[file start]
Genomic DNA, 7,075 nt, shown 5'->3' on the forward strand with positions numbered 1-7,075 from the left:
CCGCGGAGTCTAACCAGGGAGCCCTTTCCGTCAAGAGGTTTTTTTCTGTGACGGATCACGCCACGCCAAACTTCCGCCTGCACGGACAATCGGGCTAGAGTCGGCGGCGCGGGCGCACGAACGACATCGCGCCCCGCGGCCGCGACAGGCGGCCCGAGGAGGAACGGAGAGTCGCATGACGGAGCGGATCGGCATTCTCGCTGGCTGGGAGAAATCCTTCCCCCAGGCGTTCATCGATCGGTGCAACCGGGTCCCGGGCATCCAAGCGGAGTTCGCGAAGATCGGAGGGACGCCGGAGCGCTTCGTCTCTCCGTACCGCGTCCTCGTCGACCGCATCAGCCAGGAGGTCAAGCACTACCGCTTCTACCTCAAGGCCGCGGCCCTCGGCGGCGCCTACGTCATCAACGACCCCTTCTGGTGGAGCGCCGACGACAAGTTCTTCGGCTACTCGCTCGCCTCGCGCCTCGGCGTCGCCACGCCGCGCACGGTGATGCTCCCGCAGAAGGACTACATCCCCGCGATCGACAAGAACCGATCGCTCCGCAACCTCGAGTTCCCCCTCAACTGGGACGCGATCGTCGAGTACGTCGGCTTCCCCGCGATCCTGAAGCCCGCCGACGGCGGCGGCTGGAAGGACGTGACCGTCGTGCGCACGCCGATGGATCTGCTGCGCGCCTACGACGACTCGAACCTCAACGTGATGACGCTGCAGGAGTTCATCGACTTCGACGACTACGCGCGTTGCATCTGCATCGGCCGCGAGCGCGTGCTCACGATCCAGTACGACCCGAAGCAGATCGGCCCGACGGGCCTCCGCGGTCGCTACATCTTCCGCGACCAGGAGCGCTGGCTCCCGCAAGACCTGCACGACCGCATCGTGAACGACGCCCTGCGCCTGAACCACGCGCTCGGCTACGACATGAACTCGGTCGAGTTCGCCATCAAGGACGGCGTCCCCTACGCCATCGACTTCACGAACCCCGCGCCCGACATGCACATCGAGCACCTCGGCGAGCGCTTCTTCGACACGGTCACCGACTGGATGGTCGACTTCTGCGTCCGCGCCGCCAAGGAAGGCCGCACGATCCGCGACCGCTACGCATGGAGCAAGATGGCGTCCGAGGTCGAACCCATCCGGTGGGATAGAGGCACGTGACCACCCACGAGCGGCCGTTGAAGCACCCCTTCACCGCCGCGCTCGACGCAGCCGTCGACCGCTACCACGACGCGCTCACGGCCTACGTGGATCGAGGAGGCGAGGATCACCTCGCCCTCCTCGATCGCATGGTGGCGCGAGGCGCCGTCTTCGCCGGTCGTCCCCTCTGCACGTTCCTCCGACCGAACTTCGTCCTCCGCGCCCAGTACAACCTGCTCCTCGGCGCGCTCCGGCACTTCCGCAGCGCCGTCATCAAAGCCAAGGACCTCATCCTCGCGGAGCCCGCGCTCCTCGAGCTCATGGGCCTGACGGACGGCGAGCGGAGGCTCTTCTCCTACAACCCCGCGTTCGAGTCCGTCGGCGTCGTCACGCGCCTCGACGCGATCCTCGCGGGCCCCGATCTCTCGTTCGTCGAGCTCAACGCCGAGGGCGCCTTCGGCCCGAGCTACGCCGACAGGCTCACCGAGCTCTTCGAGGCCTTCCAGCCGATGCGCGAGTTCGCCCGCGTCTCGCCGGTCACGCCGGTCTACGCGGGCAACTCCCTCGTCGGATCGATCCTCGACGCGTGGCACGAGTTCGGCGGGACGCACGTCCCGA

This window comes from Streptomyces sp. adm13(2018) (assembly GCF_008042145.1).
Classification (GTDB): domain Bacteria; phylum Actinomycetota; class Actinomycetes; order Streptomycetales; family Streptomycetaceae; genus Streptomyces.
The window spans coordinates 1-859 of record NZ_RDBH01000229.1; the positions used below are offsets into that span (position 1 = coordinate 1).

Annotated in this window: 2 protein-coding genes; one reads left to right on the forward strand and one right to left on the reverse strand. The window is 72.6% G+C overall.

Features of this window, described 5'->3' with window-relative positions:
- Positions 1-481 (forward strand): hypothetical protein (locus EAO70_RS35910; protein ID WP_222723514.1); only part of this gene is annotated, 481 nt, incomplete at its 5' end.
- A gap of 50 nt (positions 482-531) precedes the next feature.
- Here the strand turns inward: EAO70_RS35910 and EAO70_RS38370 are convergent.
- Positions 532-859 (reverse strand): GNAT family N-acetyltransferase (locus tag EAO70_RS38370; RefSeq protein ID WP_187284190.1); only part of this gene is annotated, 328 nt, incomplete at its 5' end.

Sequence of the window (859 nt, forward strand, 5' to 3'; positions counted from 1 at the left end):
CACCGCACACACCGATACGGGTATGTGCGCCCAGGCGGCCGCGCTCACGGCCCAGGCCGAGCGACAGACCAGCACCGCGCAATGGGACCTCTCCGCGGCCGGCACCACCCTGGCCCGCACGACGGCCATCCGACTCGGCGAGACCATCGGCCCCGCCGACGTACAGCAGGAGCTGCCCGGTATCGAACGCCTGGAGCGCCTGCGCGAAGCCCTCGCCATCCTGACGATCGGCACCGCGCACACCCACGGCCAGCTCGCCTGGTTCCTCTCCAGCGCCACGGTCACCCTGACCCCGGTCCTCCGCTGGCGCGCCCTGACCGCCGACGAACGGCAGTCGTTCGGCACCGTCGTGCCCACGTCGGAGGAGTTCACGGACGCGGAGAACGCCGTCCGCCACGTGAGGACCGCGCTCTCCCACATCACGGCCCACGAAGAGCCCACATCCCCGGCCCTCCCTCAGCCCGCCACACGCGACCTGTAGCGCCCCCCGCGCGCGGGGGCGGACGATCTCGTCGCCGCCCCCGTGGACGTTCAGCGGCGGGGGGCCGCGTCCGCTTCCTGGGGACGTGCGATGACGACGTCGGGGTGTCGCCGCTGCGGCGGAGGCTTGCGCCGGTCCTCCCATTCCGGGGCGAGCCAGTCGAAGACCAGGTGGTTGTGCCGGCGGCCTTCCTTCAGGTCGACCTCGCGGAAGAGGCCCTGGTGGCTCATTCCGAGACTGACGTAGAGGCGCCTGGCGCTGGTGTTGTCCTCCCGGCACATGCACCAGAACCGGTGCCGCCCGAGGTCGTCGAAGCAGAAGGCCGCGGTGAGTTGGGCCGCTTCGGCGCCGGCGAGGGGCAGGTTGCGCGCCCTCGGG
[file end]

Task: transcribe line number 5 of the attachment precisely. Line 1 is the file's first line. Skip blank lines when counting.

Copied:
The window spans coordinates 1-859 of record NZ_RDBH01000229.1; the positions used below are offsets into that span (position 1 = coordinate 1).